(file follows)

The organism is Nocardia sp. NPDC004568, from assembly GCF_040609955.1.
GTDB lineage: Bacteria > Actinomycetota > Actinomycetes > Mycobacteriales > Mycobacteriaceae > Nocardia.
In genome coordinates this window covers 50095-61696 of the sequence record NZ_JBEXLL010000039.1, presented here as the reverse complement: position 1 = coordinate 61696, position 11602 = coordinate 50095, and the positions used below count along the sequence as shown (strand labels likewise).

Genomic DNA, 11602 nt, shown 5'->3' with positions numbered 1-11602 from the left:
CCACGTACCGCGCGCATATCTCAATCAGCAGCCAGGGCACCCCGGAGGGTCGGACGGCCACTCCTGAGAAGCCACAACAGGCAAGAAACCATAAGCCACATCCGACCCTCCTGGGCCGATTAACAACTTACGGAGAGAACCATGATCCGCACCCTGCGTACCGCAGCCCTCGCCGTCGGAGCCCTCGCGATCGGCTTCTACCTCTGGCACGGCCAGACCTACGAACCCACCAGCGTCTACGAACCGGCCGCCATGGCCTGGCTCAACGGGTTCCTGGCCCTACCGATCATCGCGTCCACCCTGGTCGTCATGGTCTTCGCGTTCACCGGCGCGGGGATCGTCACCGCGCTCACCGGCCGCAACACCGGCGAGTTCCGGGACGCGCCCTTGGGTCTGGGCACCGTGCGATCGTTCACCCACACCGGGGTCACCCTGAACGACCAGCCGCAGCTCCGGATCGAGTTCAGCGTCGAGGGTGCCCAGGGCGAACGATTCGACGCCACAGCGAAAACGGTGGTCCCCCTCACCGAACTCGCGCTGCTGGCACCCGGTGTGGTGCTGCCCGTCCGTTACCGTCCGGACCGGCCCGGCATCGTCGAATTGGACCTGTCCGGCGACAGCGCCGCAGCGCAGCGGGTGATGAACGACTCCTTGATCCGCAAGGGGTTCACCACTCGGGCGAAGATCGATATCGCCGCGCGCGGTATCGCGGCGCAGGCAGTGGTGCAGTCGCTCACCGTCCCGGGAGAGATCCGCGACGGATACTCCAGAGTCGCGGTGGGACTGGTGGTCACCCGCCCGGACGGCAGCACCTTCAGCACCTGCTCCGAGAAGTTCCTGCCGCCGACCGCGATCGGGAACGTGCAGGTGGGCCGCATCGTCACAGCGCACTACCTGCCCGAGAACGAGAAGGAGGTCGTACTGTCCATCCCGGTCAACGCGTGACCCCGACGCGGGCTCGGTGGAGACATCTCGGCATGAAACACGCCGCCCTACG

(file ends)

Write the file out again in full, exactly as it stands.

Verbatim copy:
The organism is Nocardia sp. NPDC004568, from assembly GCF_040609955.1.
GTDB lineage: Bacteria > Actinomycetota > Actinomycetes > Mycobacteriales > Mycobacteriaceae > Nocardia.
In genome coordinates this window covers 50095-61696 of the sequence record NZ_JBEXLL010000039.1, presented here as the reverse complement: position 1 = coordinate 61696, position 11602 = coordinate 50095, and the positions used below count along the sequence as shown (strand labels likewise).

Genomic DNA, 11602 nt, shown 5'->3' with positions numbered 1-11602 from the left:
CCACGTACCGCGCGCATATCTCAATCAGCAGCCAGGGCACCCCGGAGGGTCGGACGGCCACTCCTGAGAAGCCACAACAGGCAAGAAACCATAAGCCACATCCGACCCTCCTGGGCCGATTAACAACTTACGGAGAGAACCATGATCCGCACCCTGCGTACCGCAGCCCTCGCCGTCGGAGCCCTCGCGATCGGCTTCTACCTCTGGCACGGCCAGACCTACGAACCCACCAGCGTCTACGAACCGGCCGCCATGGCCTGGCTCAACGGGTTCCTGGCCCTACCGATCATCGCGTCCACCCTGGTCGTCATGGTCTTCGCGTTCACCGGCGCGGGGATCGTCACCGCGCTCACCGGCCGCAACACCGGCGAGTTCCGGGACGCGCCCTTGGGTCTGGGCACCGTGCGATCGTTCACCCACACCGGGGTCACCCTGAACGACCAGCCGCAGCTCCGGATCGAGTTCAGCGTCGAGGGTGCCCAGGGCGAACGATTCGACGCCACAGCGAAAACGGTGGTCCCCCTCACCGAACTCGCGCTGCTGGCACCCGGTGTGGTGCTGCCCGTCCGTTACCGTCCGGACCGGCCCGGCATCGTCGAATTGGACCTGTCCGGCGACAGCGCCGCAGCGCAGCGGGTGATGAACGACTCCTTGATCCGCAAGGGGTTCACCACTCGGGCGAAGATCGATATCGCCGCGCGCGGTATCGCGGCGCAGGCAGTGGTGCAGTCGCTCACCGTCCCGGGAGAGATCCGCGACGGATACTCCAGAGTCGCGGTGGGACTGGTGGTCACCCGCCCGGACGGCAGCACCTTCAGCACCTGCTCCGAGAAGTTCCTGCCGCCGACCGCGATCGGGAACGTGCAGGTGGGCCGCATCGTCACAGCGCACTACCTGCCCGAGAACGAGAAGGAGGTCGTACTGTCCATCCCGGTCAACGCGTGACCCCGACGCGGGCTCGGTGGAGACATCTCGGCATGAAACACGCCGCCCTACG